The film is a solid biopic and if anything made me feel slightly disgusted by the actions on screen but doesn’t truly hold as much weight as it should other than Clarke’s captivating central performance.


The Kennedy family and their powerful friends have unsurprisingly called the film a “fabrication” but the film rightly sticks to its guns in order to remind us all of the political machinations of a country slowly falling away from its morals in a way that maintains the sleazy status quo. A passable political potboiler.


6/10


Mike Sales



By midlandsmovies, Nov 4 2018 07:46PM

Review - Movie Catch Up Blog 2018 - Part 4




Jurassic World: Fallen Kingdom (2018) J. A. Bayona

The fifth film in the dino-giant Jurassic franchise, and boy does it feel like it. In the world of the soft reboot, what we get here is a re-tread of Spielberg’s disappointing sequel where a group of military personnel return to the infested island. As they try to retrieve precious DNA remnants, the animal's eco-system is disrupted by the impending eruption of a volcano which puts the remaining dinosaurs at risk of a second extinction. Why this is a problem remains a mystery as they can surely clone them all again? That was the first film’s point. Chris Pratt moves further from his great Guardians performance and slides into “Blando Hero-man” alongside Bryce Dallas Howard’s retconned footwear-obsessed power female. The film also takes a sharp 180 degree turn at the halfway point and we are soon in a Scooby-Doo esque haunted mansion where – and this is actually the story – a group of rich billionaires are buying and selling dinos in an underground laboratory. WTF? Reminding me of the human trafficking auction in Taken, the film flies off the rails with only a few hints of the skill Bayona showed in his earlier films The Orphanage and A Monster Calls. Boring and dull, Fallen Kingdom is somewhat unbelievably the 12th highest grossing film of all time which means there will most certainly be another - but count me out of this dead-as-a-dodo theme park attraction. 5.5/10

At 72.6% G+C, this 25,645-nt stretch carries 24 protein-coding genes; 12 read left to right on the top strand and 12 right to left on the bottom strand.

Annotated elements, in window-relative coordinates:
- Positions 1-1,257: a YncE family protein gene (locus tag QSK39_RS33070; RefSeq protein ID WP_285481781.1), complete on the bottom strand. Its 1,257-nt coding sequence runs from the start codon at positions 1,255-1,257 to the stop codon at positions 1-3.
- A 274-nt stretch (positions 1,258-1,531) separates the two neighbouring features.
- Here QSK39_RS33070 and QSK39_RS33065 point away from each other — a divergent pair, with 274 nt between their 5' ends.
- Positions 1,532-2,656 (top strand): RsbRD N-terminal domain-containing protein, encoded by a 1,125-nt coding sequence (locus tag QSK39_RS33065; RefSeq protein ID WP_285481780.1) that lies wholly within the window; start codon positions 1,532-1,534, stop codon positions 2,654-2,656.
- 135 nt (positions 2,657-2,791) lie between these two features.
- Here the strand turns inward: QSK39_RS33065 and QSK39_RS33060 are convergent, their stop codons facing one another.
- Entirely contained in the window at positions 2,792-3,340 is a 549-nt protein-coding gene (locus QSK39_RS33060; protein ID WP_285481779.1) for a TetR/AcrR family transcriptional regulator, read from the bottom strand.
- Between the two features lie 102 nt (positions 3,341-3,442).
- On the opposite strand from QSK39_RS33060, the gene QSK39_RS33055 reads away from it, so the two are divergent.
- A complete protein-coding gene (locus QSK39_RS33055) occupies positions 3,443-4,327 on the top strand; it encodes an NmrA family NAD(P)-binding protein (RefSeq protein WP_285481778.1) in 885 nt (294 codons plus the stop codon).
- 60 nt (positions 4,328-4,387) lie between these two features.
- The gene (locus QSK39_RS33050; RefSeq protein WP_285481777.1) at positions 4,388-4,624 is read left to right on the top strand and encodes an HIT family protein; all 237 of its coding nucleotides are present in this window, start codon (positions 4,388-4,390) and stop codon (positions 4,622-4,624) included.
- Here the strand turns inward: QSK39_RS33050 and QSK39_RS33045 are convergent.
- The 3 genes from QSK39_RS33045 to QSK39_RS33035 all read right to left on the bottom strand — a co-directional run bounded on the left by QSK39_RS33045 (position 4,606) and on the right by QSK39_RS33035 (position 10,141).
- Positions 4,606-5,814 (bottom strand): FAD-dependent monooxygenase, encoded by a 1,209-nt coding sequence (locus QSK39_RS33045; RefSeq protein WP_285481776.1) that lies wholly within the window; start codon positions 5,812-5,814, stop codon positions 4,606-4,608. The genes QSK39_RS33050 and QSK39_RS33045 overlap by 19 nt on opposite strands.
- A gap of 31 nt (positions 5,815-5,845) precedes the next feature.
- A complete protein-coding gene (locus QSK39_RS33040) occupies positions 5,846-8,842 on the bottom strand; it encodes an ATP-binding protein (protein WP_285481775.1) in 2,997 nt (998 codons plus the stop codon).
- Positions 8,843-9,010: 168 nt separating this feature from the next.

The Meg (2018) Dir. Jon Turteltaub

More monstrous-sized nonsense in this actioner starring everyone’s favourite knees-up-muvva-brown geezer Jason Statham. Back in 2015 for my review of Wild Card I said, and I quote, Statham “often plays the same ex-cop/gangster/trained assassin/cage fighter/thief with violent skills who attempts to go straight, but is pulled in by circumstances beyond his control”. And unsurprisingly here, he is a retired and disgraced diver whose skills are needed when he returns to investigate an ocean anomaly, despite his suspect past and *cough* his attempts to leave his aquatic life behind. As quick as you like he’s back in the saddle, or should that be scuba, and thus begins a sub-Deep Blue Sea monster movie with awful CGI and atrocious acting. Films that hope to be ironic b-movies tend not to work unless you go “full pastiche”. So, The Meg’s hammy performances and plastic special effects are not ironically bad, they’re just bad. Director Turteltaub helmed the fun guilty pleasure National Treasure movies yet this is neither family fun nor satisfying grindhouse splatter-fest. The Meg sadly handles its efforts in both genres terribly badly. Some may find a bit of Saturday night excitement in its glossy shark sequences but for me the film was simply mega disappointing. 4/10




Tag (2018) Dir. Jeff Tomsic

During the end credits of Tag there is real-life camcorder footage of the men who inspired this new American comedy from Jeff Tomsic and it’s indicative of the film’s quality that those few minutes are far more interesting than the preceding 2 hours. Based on the real-life story of a group of grown adults who play a game of “tag” (“it” in the UK) for one month of the year, Ed Helms plays Hoagie who stalks his friends Jon Hamm, Jake Johnson, Hannibal Buress and Isla Fisher. He then convinces the old gang to play one final game before ‘retirement’ by tagging their elusive friend Jeremy Renner who has never been tagged despite years of attempts. With Renner on the verge of marriage, the group try to tag him during his wedding planning but his 'Bourne' skills sees Renner using Hawkeye-style reflexes to avoid their juvenile attacks. A few fine jokes and some rip-roaring editing still cannot overcome the fact that, for me, a documentary on the actual participants – who still play to this very day – is where the true entertainment would lie. With Blockers and Game Night both tackling the “adults playing at kids games” theme as well, Tag sadly doesn’t have anything close to the fun found in those. And with its TV-style filming, a strangely maudlin ending and its one-trick-pony idea Tag is definitely not “it”. 4.5/10




The First Purge (2018) Dir. Gerard McMurray

How did The Purge start? Well, this is the film to answer the question that no one was really asking but as with the other films in the series, this 4th franchise instalment tackles some deeper issues than your regular b-movie thriller. In the mid-21st Century, we are told via news footage that the fascist New Founding Fathers of America (NFFA) are launching an experiment on Staten Island where citizens can commit crime consequence-free for 12 hours. The film follows local drug gangs, a criminal called Skeletor and young anti-purge activists throughout the night as they fight off the expected (and unexpected) participants of The Purge. With a mainly black cast, the film also discusses issues of community, poverty, substance abuse and even has Ku Klux Klan members and black-faced mercenaries. Not just a throwaway action-flick for sure.